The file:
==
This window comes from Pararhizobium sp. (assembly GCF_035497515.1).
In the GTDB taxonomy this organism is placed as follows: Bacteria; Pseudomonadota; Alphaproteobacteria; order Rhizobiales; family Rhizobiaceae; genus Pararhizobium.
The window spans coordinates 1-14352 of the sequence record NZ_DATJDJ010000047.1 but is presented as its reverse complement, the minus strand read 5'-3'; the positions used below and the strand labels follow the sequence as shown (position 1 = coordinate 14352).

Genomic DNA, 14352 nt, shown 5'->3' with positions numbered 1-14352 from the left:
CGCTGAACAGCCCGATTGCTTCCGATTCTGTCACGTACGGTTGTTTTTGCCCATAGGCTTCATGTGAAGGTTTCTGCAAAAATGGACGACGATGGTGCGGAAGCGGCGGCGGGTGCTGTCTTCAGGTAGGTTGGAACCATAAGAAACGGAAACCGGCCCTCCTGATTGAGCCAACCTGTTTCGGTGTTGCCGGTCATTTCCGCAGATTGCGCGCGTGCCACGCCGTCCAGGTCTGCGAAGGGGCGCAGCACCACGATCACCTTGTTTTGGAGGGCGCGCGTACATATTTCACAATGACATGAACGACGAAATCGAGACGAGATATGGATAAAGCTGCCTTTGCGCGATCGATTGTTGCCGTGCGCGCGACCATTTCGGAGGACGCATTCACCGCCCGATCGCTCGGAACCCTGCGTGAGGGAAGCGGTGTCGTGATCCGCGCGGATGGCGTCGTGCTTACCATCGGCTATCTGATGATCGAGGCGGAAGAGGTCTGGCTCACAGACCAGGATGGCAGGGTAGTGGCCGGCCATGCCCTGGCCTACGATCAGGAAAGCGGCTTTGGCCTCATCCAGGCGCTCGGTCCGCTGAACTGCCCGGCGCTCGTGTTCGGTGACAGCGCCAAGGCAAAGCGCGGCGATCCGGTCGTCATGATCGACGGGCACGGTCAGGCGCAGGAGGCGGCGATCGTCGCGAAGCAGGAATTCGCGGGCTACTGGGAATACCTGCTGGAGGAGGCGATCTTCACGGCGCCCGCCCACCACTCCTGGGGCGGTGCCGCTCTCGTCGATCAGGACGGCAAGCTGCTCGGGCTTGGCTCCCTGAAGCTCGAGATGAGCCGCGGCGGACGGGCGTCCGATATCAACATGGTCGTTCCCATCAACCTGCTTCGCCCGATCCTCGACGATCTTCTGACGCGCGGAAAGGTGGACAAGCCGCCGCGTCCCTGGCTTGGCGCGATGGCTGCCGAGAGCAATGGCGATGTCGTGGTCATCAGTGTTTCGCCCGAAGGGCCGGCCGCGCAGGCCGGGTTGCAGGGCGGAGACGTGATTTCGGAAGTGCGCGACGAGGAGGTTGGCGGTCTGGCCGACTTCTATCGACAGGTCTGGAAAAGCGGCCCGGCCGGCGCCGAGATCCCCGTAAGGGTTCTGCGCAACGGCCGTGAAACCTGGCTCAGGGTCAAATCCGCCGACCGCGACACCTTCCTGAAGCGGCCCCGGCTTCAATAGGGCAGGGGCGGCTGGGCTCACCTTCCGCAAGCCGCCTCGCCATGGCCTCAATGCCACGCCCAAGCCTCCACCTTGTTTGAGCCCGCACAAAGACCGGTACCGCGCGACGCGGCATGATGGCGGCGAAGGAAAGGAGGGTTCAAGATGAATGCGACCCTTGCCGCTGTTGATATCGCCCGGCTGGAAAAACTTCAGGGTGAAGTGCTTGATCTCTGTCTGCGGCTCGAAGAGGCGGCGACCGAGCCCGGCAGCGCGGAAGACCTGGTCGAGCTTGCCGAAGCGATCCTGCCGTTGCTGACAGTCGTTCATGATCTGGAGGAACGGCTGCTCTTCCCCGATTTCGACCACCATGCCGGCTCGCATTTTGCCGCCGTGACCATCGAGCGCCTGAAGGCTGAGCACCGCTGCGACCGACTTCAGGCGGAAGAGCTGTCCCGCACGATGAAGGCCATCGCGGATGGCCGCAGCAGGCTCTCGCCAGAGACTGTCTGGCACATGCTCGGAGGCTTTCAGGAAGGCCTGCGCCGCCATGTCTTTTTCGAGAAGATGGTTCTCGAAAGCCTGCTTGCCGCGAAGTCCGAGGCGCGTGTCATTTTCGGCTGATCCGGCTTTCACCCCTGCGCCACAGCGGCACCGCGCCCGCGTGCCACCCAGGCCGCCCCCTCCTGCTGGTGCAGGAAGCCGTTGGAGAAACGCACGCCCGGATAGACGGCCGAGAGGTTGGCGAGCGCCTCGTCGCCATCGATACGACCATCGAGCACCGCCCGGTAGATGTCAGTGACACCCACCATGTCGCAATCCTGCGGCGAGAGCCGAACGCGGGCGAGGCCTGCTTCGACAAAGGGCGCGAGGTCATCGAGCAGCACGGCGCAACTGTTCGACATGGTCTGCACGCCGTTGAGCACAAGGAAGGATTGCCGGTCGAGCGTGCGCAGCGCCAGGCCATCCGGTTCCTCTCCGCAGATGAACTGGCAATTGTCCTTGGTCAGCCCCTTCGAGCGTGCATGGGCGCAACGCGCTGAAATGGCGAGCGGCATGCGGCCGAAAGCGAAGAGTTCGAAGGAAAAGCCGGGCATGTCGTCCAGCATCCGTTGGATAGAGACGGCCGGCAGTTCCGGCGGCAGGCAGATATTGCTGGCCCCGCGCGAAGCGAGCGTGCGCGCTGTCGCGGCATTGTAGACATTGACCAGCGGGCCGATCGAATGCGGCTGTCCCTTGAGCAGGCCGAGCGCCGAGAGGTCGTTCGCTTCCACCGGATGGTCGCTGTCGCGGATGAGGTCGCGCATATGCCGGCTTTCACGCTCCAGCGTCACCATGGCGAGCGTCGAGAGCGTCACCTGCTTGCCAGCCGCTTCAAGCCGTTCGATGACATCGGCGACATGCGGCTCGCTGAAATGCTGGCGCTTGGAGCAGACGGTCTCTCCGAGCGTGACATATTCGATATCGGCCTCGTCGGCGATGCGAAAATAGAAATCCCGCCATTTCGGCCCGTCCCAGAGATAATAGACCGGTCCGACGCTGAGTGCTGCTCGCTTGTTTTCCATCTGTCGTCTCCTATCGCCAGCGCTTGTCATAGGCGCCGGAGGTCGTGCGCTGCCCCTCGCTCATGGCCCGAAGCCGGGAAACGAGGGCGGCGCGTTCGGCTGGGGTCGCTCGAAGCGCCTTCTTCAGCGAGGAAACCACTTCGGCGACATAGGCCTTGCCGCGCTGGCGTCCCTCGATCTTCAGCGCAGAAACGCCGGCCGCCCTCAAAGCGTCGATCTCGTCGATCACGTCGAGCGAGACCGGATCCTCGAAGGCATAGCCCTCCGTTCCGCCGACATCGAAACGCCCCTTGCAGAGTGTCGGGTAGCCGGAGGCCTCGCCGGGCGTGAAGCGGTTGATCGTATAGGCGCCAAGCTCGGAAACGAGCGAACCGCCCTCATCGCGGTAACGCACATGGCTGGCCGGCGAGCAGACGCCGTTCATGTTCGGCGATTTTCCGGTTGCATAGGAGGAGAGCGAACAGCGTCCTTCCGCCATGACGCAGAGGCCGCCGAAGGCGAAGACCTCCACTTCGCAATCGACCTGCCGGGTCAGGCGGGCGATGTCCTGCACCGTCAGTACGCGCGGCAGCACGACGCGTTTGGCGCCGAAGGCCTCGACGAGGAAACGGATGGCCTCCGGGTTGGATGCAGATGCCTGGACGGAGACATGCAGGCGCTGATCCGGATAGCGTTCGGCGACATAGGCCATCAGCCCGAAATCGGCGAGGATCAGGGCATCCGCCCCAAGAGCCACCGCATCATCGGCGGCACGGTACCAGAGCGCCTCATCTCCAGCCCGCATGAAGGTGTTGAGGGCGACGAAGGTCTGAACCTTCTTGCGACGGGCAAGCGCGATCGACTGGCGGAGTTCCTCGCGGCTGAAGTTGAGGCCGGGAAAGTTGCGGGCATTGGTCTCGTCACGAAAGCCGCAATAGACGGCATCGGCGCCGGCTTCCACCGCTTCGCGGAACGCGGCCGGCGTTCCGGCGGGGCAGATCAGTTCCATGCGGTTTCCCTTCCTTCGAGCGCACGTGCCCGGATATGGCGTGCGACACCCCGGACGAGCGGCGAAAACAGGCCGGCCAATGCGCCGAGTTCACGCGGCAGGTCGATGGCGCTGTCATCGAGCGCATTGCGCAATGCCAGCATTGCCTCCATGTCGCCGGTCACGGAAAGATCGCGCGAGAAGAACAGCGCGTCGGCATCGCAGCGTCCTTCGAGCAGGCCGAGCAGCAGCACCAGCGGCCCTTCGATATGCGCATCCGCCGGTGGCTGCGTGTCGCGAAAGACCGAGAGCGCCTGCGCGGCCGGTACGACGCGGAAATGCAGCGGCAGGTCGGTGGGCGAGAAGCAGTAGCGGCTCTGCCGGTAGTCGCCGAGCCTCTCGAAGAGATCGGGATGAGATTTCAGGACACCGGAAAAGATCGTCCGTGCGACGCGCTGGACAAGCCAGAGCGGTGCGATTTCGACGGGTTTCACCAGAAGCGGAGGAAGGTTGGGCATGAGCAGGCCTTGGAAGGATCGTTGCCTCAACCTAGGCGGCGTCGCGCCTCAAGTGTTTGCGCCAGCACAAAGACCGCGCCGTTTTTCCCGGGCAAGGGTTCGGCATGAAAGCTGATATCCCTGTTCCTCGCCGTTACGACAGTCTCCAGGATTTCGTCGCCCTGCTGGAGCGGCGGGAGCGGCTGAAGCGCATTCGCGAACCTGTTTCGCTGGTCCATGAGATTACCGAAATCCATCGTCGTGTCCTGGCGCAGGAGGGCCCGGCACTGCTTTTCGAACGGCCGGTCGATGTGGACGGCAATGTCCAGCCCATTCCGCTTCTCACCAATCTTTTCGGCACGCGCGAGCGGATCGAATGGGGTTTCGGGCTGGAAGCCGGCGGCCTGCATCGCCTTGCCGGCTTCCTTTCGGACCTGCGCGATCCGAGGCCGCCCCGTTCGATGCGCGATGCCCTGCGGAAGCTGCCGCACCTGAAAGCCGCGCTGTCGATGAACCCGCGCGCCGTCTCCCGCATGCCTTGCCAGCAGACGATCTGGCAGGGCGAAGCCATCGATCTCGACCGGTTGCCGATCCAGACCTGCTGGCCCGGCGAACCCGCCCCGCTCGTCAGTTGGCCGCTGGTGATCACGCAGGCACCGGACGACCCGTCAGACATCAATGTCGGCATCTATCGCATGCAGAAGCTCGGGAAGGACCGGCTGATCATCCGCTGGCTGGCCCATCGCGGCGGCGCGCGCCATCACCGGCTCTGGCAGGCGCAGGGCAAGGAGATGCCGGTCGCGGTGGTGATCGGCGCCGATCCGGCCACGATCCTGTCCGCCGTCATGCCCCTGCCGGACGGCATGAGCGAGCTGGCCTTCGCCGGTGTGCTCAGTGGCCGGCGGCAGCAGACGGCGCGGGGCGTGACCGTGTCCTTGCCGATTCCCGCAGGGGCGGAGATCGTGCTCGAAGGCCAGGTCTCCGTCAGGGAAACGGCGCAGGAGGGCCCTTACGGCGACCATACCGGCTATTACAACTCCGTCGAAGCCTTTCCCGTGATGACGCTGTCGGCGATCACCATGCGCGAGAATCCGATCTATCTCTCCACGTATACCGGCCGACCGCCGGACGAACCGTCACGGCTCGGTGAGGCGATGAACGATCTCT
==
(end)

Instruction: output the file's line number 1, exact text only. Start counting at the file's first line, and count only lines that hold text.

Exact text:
This window comes from Pararhizobium sp. (assembly GCF_035497515.1).